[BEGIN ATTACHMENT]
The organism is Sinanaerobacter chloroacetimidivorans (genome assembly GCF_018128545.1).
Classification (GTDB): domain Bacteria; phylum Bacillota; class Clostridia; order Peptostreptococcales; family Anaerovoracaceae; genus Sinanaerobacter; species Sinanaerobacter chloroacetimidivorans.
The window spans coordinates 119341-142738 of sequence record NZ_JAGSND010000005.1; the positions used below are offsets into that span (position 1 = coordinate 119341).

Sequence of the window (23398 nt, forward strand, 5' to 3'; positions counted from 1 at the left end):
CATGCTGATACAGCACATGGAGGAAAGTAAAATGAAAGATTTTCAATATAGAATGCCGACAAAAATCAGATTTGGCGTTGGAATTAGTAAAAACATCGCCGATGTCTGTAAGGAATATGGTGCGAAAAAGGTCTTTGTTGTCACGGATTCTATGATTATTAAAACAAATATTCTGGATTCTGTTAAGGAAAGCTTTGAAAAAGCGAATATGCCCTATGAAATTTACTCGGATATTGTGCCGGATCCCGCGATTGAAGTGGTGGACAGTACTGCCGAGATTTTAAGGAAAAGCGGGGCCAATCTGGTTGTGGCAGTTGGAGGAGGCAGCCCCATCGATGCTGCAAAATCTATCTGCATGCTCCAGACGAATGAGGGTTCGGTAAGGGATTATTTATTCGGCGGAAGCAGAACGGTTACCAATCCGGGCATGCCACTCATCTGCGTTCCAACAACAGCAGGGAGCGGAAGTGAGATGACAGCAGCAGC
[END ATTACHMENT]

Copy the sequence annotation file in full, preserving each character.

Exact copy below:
The organism is Sinanaerobacter chloroacetimidivorans (genome assembly GCF_018128545.1).
Classification (GTDB): domain Bacteria; phylum Bacillota; class Clostridia; order Peptostreptococcales; family Anaerovoracaceae; genus Sinanaerobacter; species Sinanaerobacter chloroacetimidivorans.
The window spans coordinates 119341-142738 of sequence record NZ_JAGSND010000005.1; the positions used below are offsets into that span (position 1 = coordinate 119341).

Sequence of the window (23398 nt, forward strand, 5' to 3'; positions counted from 1 at the left end):
CATGCTGATACAGCACATGGAGGAAAGTAAAATGAAAGATTTTCAATATAGAATGCCGACAAAAATCAGATTTGGCGTTGGAATTAGTAAAAACATCGCCGATGTCTGTAAGGAATATGGTGCGAAAAAGGTCTTTGTTGTCACGGATTCTATGATTATTAAAACAAATATTCTGGATTCTGTTAAGGAAAGCTTTGAAAAAGCGAATATGCCCTATGAAATTTACTCGGATATTGTGCCGGATCCCGCGATTGAAGTGGTGGACAGTACTGCCGAGATTTTAAGGAAAAGCGGGGCCAATCTGGTTGTGGCAGTTGGAGGAGGCAGCCCCATCGATGCTGCAAAATCTATCTGCATGCTCCAGACGAATGAGGGTTCGGTAAGGGATTATTTATTCGGCGGAAGCAGAACGGTTACCAATCCGGGCATGCCACTCATCTGCGTTCCAACAACAGCAGGGAGCGGAAGTGAGATGACAGCAGCAGC